Illinois AG: Joliet inspector general has no power to file a lawsuit

Joliet IG suing Illinois State Police for investigation records

Illinois State Attorney General Kwame Raoul addresses members of the community on Wednesday, Sept. 8, 2021, at Joliet Area Historical Museum in Joliet, Ill. Illinois State Attorney General Kwame Raoul and his team held a small meeting with community members after his announcement of a civil investigation into the Joliet Police Department.

Illinois Attorney General Kwame Raoul’s Office contends the inspector general in Joliet has no power to file a lawsuit, such as the one he filed about five months ago for investigation records from the Illinois State Police.

Aug. 23 marked the first time Raoul’s office has responded to a March 14 lawsuit from Joliet Inspector General Sean Connolly, who is suing the Illinois State Police. Connolly filed the lawsuit when state police refused to comply with his subpoena for records from their investigation regarding former Joliet City Council member Don Dickinson’s allegations of blackmail against former Joliet Mayor Bob O’Dekirk.

No charges were filed against O’Dekirk. Instead, Dickinson was charged with falsely claiming he had been threatened by O’Dekirk. A judge granted Dickinson’s attorney’s motion to dismiss the charge on Nov. 15.

Ashley Lonksi, assistant attorney general in Raoul’s office, filed a motion Aug. 23 that argued the Joliet ordinance does not grant Connolly the power to file a lawsuit. She also disputed Connolly’s authority to compel a state agency, such as the Illinois State Police, to provide him “unfettered access” to its investigation records.

Connolly is seeking records from Illinois State Police for his own investigation into what he alleged was a conspiracy by retired Joliet Police Chief Al Roechner and several others to pressure Dickinson into filing a false police report against O’Dekirk.

In Aug. 23 motion, Lonski said there was nothing in the city ordinance for the inspector general position that said Connolly had the “power to prepare or file court proceedings on behalf of City of Joliet or himself.”

Instead, Lonski said that power rests with Joliet’s corporation counsel, who represents the city in legal matters.

Lonski pointed to a 2013 ruling from the Illinois Supreme Court that said former Chicago Inspector General Joseph Ferguson lacked the authority to retain private attorneys and sue the city for failing to comply with a subpoena he issued during his investigation.

“Because [Connolly] lacks the power to file a lawsuit, the court must dismiss the complaint,” according to Lonski’s motion.

Inspector General Sean Connolly leaves the Will County Courthouse on Wednesday, April 12, 2023 in Joliet.

Lonski said the city ordinance directs Connolly to refer complaints or information to prosecutors or the appropriate federal, state or local law enforcement authorities.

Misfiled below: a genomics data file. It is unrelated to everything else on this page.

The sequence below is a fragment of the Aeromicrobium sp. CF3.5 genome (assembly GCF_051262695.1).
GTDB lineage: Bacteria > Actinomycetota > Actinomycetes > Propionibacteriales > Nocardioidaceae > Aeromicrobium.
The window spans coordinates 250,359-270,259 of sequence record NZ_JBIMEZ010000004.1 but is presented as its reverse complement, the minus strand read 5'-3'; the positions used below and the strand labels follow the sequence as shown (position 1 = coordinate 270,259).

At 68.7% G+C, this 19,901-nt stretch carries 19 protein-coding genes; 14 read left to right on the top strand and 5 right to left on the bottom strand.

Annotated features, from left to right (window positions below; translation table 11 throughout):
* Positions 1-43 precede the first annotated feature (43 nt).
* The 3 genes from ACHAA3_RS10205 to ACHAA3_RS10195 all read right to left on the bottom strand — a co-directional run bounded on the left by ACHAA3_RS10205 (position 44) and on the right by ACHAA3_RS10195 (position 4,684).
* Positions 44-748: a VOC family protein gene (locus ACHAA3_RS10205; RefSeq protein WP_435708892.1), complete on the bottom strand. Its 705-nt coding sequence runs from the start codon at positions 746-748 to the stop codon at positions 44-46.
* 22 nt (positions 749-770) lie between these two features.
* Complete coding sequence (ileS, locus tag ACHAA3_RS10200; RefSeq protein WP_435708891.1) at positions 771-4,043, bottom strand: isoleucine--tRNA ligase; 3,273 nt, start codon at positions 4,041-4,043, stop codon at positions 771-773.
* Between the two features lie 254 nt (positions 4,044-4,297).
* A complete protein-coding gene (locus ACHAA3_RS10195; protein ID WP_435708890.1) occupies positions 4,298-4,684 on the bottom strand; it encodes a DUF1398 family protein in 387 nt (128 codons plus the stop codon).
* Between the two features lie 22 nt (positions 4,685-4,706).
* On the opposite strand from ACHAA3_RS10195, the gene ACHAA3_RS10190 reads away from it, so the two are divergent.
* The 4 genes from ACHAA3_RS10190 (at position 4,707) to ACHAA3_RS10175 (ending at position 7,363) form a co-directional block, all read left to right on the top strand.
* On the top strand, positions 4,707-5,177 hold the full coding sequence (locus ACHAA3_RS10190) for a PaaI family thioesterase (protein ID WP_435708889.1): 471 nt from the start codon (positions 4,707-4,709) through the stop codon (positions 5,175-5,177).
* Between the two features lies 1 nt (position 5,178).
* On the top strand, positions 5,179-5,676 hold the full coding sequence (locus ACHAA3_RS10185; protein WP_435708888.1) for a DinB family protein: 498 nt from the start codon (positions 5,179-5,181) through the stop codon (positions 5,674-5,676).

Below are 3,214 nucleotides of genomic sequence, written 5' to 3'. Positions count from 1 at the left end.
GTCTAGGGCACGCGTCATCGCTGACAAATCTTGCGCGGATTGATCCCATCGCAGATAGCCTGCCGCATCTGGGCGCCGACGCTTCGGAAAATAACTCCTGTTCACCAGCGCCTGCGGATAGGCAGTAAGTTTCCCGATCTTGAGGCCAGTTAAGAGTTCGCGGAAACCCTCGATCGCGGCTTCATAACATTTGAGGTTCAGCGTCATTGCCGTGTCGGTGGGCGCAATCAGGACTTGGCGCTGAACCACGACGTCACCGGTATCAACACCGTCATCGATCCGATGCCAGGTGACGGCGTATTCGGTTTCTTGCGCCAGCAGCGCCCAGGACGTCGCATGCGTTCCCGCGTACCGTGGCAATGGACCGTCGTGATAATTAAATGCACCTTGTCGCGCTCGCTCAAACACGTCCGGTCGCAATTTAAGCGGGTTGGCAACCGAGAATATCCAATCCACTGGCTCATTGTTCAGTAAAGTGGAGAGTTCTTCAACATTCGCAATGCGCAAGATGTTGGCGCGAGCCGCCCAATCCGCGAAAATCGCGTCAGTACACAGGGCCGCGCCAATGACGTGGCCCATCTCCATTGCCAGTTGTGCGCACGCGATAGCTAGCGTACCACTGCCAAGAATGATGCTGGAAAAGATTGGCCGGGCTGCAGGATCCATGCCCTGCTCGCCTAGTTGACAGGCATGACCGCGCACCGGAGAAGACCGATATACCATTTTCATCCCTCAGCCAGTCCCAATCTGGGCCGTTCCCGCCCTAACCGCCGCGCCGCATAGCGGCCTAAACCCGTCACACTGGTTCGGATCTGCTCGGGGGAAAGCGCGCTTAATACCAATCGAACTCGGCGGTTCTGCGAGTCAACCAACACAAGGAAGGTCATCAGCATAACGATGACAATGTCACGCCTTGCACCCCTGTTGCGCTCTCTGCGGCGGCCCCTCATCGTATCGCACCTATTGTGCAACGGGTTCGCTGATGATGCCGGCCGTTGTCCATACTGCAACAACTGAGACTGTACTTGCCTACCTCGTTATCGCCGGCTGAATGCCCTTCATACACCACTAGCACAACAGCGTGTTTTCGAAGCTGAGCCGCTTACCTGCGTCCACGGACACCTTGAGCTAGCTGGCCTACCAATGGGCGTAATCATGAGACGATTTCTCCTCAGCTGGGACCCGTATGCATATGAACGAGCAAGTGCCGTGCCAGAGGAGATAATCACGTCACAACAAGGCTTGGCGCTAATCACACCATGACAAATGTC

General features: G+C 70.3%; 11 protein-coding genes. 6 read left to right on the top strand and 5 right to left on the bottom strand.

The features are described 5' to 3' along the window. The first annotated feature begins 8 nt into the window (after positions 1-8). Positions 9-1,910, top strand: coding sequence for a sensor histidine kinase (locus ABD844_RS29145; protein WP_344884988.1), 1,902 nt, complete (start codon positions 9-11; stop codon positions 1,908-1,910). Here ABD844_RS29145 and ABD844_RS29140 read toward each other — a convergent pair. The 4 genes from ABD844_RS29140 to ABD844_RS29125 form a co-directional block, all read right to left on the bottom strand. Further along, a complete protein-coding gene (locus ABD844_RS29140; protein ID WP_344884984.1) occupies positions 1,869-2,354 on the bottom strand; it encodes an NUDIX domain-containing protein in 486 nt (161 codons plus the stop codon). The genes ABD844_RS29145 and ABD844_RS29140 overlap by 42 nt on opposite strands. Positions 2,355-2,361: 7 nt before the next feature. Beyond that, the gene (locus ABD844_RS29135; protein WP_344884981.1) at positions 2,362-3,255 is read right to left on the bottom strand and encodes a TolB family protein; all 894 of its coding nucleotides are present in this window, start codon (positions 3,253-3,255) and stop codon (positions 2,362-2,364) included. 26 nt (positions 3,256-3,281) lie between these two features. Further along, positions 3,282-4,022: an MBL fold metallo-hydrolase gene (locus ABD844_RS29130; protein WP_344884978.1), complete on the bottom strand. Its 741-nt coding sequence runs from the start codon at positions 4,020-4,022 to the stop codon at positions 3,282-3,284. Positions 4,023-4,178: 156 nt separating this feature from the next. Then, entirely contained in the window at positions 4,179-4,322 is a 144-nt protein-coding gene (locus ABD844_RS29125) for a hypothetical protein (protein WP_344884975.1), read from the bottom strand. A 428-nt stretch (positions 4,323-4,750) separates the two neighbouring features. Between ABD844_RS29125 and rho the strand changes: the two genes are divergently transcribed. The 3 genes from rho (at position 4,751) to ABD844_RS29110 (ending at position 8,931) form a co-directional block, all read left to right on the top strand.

Lonski further argued Connolly’s lawsuit should be dismissed because he has no authority to issue a subpoena to Illinois State Police.

“All levels of government have an interest in ensuring the integrity of elected officials and the proper use of public resources. … But a unit of local government cannot interfere with the state’s interest in safeguarding the integrity of its law enforcement processes,” Lonski said.

Connolly’s lawsuit contends he has the power to issue subpoenas because Joliet is a home rule unit. Cities and villages in the state that have home rule status “may exercise any power and perform any function pertaining to its government and affairs,” according to the Illinois Constitution.

However, Lonski argued local government cannot “interfere with the state’s interest in safeguarding the integrity of its law enforcement processes.” She said the state has a “vital interest” in ensuring Illinois State Police investigations into public corruption are “free from interference.”

Lonski said the state police are not required to “provide unfettered access to its criminal investigation records under home rule authority powers.”

Since Connolly filed his lawsuit, Will County State’s Attorney James Glasgow has motioned to intervene in his case and have it dismissed. Glasgow considers the ordinance that created Connolly’s position to be unconstitutional.

In response, Connolly claimed Glasgow is trying to shield himself from his investigation since his name came up in some of the records he received on the Illinois State Police investigation. Connolly received those records after state police treated his subpoena like a Freedom of Information Act request.

Judge John Anderson has not yet ruled on whether Glasgow can intervene and have Connolly’s case dismissed.

Will County State’s Attorney James Glasgow attends a rally for ZONTA Says No To Violence Against Women outside the old court house on Tuesday in Joliet.